Ask most fundamentals of artificial neural networks pdf if they want a brain like a computer and they’d probably jump at the chance. But look at the kind of work scientists have been doing over the last couple of decades and you’ll find many of them have been trying hard to make their computers more like brains! Photo: Computers and brains have much in common, but they’re essentially very different.
What happens if you combine the best of both worlds—the systematic power of a computer and the densely interconnected cells of a brain? You get a superbly useful neural network. How brains differ from computers You often hear people comparing the human brain and the electronic computer and, on the face of it, they do have things in common. Neurons are so tiny that you could pack about 100 of their cell bodies into a single millimeter. That’s where the comparison between computers and brains begins and ends, because the two things are completely different.
It’s not just that computers are cold metal boxes stuffed full of binary numbers, while brains are warm, living, things packed with thoughts, feelings, and memories. The real difference is that computers and brains “think” in completely different ways. Wouldn’t it be great if computers were more like brains? That’s where neural networks come in! Computer chips are made from thousands, millions, and sometimes even billions of tiny electronic switches called transistors. That sounds like a lot, but there are still far fewer of them than there are cells in the human brain. The amazing thing about a neural network is that you don’t have to program it to learn explicitly: it learns all by itself, just like a brain!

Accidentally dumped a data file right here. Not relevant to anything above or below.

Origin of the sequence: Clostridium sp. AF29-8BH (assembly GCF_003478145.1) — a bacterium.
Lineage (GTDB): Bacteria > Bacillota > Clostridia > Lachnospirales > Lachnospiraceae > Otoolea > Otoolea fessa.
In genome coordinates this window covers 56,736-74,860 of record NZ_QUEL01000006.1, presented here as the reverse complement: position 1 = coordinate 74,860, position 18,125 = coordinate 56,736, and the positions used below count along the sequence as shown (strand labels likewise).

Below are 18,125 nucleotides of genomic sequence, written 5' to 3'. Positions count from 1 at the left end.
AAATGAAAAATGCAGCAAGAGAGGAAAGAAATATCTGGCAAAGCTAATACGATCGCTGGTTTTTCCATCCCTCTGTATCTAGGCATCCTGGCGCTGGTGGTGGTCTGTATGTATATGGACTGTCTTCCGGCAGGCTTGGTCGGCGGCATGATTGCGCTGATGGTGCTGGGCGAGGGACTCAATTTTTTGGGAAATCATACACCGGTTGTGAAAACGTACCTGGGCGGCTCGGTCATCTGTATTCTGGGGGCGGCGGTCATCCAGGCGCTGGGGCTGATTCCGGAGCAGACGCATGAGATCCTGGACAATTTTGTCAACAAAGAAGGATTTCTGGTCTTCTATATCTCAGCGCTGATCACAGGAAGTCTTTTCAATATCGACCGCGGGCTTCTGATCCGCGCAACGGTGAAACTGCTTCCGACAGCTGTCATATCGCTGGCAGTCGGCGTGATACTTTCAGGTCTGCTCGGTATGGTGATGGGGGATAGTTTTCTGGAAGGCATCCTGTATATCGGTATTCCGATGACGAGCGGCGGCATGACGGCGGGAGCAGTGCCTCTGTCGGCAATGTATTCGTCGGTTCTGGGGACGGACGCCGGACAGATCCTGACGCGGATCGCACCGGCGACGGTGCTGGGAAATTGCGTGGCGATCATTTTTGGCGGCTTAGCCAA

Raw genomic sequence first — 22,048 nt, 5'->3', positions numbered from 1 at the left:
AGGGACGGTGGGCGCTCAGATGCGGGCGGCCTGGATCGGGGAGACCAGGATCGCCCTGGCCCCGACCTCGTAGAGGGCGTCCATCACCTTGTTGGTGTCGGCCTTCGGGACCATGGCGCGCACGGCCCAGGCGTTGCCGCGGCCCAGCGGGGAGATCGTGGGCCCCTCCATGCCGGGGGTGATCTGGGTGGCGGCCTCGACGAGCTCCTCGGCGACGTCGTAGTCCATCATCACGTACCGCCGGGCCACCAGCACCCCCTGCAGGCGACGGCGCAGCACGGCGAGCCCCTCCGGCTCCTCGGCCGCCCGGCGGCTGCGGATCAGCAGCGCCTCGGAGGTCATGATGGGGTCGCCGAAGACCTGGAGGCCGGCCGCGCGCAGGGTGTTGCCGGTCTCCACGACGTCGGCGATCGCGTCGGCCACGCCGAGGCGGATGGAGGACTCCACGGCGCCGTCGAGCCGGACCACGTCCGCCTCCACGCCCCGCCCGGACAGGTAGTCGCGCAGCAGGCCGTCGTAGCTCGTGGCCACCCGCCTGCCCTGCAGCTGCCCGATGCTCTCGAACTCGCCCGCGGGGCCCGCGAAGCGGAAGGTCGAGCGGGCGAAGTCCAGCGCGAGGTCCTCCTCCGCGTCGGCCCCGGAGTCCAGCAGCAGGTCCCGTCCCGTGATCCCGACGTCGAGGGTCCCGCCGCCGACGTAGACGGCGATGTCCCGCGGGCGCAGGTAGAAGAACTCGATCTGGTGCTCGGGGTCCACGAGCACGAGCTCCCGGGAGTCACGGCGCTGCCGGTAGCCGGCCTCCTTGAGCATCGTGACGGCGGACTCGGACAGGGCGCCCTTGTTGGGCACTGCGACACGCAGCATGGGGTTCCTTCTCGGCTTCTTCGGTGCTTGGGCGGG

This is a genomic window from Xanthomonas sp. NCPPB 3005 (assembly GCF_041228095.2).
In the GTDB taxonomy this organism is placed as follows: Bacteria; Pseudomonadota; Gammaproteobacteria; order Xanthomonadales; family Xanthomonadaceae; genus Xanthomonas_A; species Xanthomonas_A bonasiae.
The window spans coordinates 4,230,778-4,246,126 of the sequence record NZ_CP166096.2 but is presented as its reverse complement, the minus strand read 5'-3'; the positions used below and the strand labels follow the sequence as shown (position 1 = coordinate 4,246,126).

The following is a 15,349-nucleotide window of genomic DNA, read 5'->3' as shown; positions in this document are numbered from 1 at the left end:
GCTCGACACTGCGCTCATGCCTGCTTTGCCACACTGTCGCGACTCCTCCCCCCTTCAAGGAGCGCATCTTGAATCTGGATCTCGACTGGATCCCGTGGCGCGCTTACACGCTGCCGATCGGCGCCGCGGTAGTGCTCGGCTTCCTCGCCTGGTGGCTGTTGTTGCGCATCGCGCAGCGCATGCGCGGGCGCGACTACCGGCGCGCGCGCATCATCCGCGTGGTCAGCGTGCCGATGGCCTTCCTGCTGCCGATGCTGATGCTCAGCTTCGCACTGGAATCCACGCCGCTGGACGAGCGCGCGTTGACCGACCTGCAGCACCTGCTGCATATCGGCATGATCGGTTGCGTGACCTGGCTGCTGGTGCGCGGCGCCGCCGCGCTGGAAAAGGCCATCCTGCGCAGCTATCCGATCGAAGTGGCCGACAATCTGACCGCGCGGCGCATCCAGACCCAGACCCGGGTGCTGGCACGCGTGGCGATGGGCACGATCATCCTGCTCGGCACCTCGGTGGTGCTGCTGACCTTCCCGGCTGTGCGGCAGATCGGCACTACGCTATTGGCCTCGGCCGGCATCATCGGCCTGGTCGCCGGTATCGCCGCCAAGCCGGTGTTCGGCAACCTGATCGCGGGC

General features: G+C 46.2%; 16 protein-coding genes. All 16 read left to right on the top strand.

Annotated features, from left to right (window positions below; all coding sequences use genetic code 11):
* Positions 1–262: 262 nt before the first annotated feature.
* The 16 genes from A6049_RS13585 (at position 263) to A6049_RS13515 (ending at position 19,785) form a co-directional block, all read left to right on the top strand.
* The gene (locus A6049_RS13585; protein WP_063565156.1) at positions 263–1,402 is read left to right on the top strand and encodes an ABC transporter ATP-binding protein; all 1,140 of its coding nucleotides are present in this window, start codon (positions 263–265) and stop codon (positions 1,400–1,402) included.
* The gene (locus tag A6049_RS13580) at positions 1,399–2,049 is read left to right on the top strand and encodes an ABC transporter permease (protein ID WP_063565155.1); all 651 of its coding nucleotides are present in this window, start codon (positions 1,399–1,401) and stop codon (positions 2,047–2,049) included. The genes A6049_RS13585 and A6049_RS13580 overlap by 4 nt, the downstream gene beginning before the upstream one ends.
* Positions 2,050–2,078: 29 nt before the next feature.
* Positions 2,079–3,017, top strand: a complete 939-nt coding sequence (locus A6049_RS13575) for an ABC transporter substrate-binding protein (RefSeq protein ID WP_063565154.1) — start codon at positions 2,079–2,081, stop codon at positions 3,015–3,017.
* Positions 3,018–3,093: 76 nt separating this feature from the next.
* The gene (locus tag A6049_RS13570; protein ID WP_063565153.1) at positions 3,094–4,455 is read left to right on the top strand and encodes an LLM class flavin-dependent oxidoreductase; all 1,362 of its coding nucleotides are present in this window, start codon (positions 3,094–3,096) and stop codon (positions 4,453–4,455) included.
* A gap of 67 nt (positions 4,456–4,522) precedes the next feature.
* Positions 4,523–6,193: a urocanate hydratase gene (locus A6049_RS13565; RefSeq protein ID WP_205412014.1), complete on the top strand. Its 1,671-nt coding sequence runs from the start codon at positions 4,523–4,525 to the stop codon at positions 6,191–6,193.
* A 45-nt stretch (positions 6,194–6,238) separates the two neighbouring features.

What does a neural network consist of? The higher the weight, the more influence one unit has on another. This corresponds to the way actual brain cells trigger one another across tiny gaps called synapses. Inputs are fed in from the left, activate the hidden units in the middle, and make outputs feed out from the right.